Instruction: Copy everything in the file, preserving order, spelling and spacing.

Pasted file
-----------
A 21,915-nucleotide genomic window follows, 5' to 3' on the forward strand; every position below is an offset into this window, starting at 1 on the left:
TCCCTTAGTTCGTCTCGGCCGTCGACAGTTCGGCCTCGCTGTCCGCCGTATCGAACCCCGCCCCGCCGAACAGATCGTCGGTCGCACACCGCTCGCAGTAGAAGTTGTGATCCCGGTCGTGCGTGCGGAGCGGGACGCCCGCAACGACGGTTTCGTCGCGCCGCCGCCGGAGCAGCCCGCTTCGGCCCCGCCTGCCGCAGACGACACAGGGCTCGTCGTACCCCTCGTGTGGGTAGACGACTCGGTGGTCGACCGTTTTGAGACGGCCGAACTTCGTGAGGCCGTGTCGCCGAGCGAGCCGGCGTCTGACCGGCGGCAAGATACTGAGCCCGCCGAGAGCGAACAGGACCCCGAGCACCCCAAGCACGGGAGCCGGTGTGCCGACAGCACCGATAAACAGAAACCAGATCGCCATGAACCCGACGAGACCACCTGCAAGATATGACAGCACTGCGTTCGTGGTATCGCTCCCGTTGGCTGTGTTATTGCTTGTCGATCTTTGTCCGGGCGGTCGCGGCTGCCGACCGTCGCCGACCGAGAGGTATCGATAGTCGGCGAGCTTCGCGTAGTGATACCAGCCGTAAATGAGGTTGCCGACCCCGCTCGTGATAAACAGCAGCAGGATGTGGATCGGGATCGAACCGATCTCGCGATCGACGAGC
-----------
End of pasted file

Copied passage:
A 21,915-nucleotide genomic window follows, 5' to 3' on the forward strand; every position below is an offset into this window, starting at 1 on the left:
TCCCTTAGTTCGTCTCGGCCGTCGACAGTTCGGCCTCGCTGTCCGCCGTATCGAACCCCGCCCCGCCGAACAGATCGTCGGTCGCACACCGCTCGCAGTAGAAGTTGTGATCCCGGTCGTGCGTGCGGAGCGGGACGCCCGCAACGACGGTTTCGTCGCGCCGCCGCCGGAGCAGCCCGCTTCGGCCCCGCCTGCCGCAGACGACACAGGGCTCGTCGTACCCCTCGTGTGGGTAGACGACTCGGTGGTCGACCGTTTTGAGACGGCCGAACTTCGTGAGGCCGTGTCGCCGAGCGAGCCGGCGTCTGACCGGCGGCAAGATACTGAGCCCGCCGAGAGCGAACAGGACCCCGAGCACCCCAAGCACGGGAGCCGGTGTGCCGACAGCACCGATAAACAGAAACCAGATCGCCATGAACCCGACGAGACCACCTGCAAGATATGACAGCACTGCGTTCGTGGTATCGCTCCCGTTGGCTGTGTTATTGCTTGTCGATCTTTGTCCGGGCGGTCGCGGCTGCCGACCGTCGCCGACCGAGAGGTATCGATAGTCGGCGAGCTTCGCGTAGTGATACCAGCCGTAAATGAGGTTGCCGACCCCGCTCGTGATAAACAGCAGCAGGATGTGGATCGGGATCGAACCGATCTCGCGATCGACGAGC